Post a message or simply read what others have written and answered. Rachel, a RightStart™ Math user and one of our customer care people, will be monitoring this forum. She will respond to your questions as needed.

Have a great day and remember to play a math card game!

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Hi Rachel (or anyone else out there)~

I am looking for an alternative to the mental math game listed in the games book. We just cannot make it work for us and my son really doesn't like it. I don't care for it either. We have to put out so many rows that it gets laborious looking through each problem and seeing if we have the right cards in our hands. I've tried increasing how many cards are in our hands to 6 instead of 3 but to no avail. The game simply is stressing to him and I feel that is counterproductive. Now he does definitely need practice in mental math so I'm looking for other ideas? Because I'm not so great at making up games... But I do agree a game is better than a worksheet any day of the week.

On a happy note, my son is saving money for a special toy. It costs 90.00. He figured out he has 56.00 at this point. I asked him how much he lacked and after just a second or two he spouted "34.00" Wow. Amazing what some motivation can do...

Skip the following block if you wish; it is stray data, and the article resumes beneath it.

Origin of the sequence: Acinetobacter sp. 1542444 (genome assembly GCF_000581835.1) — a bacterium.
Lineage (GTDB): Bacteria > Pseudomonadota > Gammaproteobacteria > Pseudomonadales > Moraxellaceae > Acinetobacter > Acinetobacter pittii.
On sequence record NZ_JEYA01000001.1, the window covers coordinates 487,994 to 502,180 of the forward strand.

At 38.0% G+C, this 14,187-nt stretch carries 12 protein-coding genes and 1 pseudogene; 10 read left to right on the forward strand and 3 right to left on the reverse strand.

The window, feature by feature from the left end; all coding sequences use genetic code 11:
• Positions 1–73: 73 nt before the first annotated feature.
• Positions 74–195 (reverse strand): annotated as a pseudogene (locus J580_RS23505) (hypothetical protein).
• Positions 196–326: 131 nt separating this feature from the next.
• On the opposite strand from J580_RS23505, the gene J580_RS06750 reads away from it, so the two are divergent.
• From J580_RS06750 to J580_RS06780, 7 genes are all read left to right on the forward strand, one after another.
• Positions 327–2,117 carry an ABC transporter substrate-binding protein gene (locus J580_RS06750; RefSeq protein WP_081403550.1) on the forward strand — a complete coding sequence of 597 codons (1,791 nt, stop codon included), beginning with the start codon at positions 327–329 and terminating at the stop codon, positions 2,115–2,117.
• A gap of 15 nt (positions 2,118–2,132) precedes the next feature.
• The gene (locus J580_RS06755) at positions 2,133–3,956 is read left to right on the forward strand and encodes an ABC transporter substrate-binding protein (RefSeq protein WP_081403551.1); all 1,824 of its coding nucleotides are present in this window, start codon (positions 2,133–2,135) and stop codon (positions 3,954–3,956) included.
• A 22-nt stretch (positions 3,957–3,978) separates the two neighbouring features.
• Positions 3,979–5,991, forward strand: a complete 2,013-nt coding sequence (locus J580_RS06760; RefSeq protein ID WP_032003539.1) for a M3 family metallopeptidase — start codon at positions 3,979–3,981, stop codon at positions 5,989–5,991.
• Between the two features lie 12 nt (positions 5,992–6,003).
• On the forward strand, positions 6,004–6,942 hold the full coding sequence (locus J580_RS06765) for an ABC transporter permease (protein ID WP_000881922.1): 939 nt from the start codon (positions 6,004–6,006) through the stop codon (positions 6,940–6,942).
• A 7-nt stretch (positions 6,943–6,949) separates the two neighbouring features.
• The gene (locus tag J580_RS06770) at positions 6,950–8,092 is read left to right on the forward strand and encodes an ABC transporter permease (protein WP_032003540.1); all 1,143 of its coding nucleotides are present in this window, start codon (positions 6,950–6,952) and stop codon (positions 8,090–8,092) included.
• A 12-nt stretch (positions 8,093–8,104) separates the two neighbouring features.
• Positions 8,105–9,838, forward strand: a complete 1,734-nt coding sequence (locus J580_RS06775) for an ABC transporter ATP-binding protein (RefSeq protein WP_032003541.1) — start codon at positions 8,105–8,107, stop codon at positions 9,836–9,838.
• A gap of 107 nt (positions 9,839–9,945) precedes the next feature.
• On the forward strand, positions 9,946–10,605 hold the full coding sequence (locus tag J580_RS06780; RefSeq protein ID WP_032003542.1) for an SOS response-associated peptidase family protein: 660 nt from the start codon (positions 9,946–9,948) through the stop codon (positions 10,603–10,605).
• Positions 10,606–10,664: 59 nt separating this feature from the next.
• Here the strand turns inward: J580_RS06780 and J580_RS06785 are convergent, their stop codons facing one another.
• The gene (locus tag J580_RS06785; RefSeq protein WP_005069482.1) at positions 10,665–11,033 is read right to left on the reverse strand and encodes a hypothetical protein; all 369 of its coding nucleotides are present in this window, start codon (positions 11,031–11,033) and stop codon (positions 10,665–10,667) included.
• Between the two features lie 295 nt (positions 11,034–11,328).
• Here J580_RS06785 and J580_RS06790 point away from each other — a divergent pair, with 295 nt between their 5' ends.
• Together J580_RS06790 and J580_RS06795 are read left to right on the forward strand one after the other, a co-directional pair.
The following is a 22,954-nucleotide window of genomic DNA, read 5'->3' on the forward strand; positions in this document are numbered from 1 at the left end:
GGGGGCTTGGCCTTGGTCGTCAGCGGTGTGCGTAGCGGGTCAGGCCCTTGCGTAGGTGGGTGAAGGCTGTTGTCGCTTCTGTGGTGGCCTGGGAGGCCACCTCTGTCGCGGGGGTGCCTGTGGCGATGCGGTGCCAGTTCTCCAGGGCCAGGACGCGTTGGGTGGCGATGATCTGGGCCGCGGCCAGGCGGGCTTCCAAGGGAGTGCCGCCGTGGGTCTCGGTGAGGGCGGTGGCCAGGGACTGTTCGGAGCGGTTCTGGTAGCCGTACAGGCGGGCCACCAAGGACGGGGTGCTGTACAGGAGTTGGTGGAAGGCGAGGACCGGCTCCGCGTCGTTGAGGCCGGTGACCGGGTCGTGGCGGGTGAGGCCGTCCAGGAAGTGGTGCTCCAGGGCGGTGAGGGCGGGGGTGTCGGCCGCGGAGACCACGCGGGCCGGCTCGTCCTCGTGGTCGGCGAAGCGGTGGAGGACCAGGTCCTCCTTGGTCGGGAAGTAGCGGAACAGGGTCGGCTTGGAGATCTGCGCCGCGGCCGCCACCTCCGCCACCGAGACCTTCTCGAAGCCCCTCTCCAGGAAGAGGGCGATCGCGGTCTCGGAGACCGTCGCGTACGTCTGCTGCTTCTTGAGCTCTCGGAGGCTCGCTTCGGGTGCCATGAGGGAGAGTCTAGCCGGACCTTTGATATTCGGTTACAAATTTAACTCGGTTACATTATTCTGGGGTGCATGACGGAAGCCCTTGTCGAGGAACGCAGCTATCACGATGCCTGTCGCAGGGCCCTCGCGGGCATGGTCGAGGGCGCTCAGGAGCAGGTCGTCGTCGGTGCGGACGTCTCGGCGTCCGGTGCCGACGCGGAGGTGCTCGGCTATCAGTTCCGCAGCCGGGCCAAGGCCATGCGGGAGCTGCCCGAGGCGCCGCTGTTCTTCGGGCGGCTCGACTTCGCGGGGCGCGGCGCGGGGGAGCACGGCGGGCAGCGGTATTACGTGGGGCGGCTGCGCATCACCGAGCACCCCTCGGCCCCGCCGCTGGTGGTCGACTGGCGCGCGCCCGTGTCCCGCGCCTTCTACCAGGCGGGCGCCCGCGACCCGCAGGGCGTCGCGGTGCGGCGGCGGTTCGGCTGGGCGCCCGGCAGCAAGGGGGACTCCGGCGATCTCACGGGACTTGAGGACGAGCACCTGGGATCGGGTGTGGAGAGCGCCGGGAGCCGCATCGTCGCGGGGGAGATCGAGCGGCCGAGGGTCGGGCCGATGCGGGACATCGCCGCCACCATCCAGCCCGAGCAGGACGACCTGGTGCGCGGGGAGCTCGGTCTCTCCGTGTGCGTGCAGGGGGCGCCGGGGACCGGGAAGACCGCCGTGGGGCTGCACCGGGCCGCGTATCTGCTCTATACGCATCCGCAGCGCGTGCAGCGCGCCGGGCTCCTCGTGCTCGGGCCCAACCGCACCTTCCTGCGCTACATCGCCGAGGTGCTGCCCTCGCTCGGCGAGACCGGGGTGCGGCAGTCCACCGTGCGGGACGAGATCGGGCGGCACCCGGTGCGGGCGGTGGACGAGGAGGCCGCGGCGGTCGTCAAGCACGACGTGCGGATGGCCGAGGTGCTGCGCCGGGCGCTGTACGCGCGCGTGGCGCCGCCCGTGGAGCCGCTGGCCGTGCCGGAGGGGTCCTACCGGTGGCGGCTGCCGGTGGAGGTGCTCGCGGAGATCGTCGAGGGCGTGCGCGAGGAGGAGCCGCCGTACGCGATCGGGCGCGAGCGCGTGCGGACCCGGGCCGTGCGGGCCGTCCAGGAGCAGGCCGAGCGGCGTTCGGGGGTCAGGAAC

For the record I had to stop and write it down to make sure he did it correctly. Maybe I need the mental math games:)

Thanks,
Jennifer

Hi, Jennifer!

If the game you are playing is causing stress - definitely stop playing it! Sometimes, I have modified a game to help - as you have, but if it doesn't help, then we need to definitely find something different.

My kids LOVED, LOVED, LOVED the Corner's game. We worked on some mental math with that one. We also changed the 'rules' slightly to serve our purpose. For example, instead of totaling multiples of '5', we would be sure that our matches totaled a multiple of '4' or a multiple of '3' (Corners Three - A38). This way, it changed up their 'mental math' addition facts - and it helped with their mental math addition strategies of adding '9' or '8' to a number.

Give that one a try and see if that helps.

Let me know how it works out for you!
Rachel

Hello,